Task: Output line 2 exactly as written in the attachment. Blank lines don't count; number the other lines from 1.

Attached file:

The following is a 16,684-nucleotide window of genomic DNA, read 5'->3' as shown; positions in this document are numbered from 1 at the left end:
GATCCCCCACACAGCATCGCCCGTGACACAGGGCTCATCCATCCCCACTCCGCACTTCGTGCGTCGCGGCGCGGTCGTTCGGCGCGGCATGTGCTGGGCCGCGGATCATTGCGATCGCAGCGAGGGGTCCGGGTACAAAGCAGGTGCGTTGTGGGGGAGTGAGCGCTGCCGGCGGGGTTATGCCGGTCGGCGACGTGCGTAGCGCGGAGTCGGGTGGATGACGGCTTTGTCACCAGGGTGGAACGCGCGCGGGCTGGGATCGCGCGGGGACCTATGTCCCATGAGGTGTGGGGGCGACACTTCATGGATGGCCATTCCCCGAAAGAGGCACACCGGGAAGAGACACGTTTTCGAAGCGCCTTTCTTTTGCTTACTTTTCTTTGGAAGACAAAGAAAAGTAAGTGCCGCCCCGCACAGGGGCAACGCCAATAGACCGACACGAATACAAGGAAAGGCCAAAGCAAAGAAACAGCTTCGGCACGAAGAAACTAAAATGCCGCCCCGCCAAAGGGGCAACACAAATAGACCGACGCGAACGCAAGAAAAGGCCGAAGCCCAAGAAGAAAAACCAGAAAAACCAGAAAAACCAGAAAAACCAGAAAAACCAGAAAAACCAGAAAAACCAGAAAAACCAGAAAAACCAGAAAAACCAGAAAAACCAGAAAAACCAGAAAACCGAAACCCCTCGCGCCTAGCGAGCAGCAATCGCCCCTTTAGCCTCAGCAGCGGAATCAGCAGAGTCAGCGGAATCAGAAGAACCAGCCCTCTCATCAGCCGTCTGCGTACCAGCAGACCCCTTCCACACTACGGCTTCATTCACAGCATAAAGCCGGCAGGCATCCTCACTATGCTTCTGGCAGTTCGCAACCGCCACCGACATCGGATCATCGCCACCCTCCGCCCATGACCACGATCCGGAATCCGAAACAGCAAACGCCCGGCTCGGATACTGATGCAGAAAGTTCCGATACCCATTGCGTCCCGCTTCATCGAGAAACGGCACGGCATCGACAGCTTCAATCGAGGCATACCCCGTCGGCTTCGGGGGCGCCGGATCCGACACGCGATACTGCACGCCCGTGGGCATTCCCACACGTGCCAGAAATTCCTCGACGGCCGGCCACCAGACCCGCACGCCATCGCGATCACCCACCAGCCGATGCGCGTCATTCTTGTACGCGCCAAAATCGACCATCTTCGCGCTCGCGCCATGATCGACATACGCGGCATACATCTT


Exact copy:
GATCCCCCACACAGCATCGCCCGTGACACAGGGCTCATCCATCCCCACTCCGCACTTCGTGCGTCGCGGCGCGGTCGTTCGGCGCGGCATGTGCTGGGCCGCGGATCATTGCGATCGCAGCGAGGGGTCCGGGTACAAAGCAGGTGCGTTGTGGGGGAGTGAGCGCTGCCGGCGGGGTTATGCCGGTCGGCGACGTGCGTAGCGCGGAGTCGGGTGGATGACGGCTTTGTCACCAGGGTGGAACGCGCGCGGGCTGGGATCGCGCGGGGACCTATGTCCCATGAGGTGTGGGGGCGACACTTCATGGATGGCCATTCCCCGAAAGAGGCACACCGGGAAGAGACACGTTTTCGAAGCGCCTTTCTTTTGCTTACTTTTCTTTGGAAGACAAAGAAAAGTAAGTGCCGCCCCGCACAGGGGCAACGCCAATAGACCGACACGAATACAAGGAAAGGCCAAAGCAAAGAAACAGCTTCGGCACGAAGAAACTAAAATGCCGCCCCGCCAAAGGGGCAACACAAATAGACCGACGCGAACGCAAGAAAAGGCCGAAGCCCAAGAAGAAAAACCAGAAAAACCAGAAAAACCAGAAAAACCAGAAAAACCAGAAAAACCAGAAAAACCAGAAAAACCAGAAAAACCAGAAAAACCAGAAAAACCAGAAAAACCAGAAAACCGAAACCCCTCGCGCCTAGCGAGCAGCAATCGCCCCTTTAGCCTCAGCAGCGGAATCAGCAGAGTCAGCGGAATCAGAAGAACCAGCCCTCTCATCAGCCGTCTGCGTACCAGCAGACCCCTTCCACACTACGGCTTCATTCACAGCATAAAGCCGGCAGGCATCCTCACTATGCTTCTGGCAGTTCGCAACCGCCACCGACATCGGATCATCGCCACCCTCCGCCCATGACCACGATCCGGAATCCGAAACAGCAAACGCCCGGCTCGGATACTGATGCAGAAAGTTCCGATACCCATTGCGTCCCGCTTCATCGAGAAACGGCACGGCATCGACAGCTTCAATCGAGGCATACCCCGTCGGCTTCGGGGGCGCCGGATCCGACACGCGATACTGCACGCCCGTGGGCATTCCCACACGTGCCAGAAATTCCTCGACGGCCGGCCACCAGACCCGCACGCCATCGCGATCACCCACCAGCCGATGCGCGTCATTCTTGTACGCGCCAAAATCGACCATCTTCGCGCTCGCGCCATGATCGACATACGCGGCATACATCTT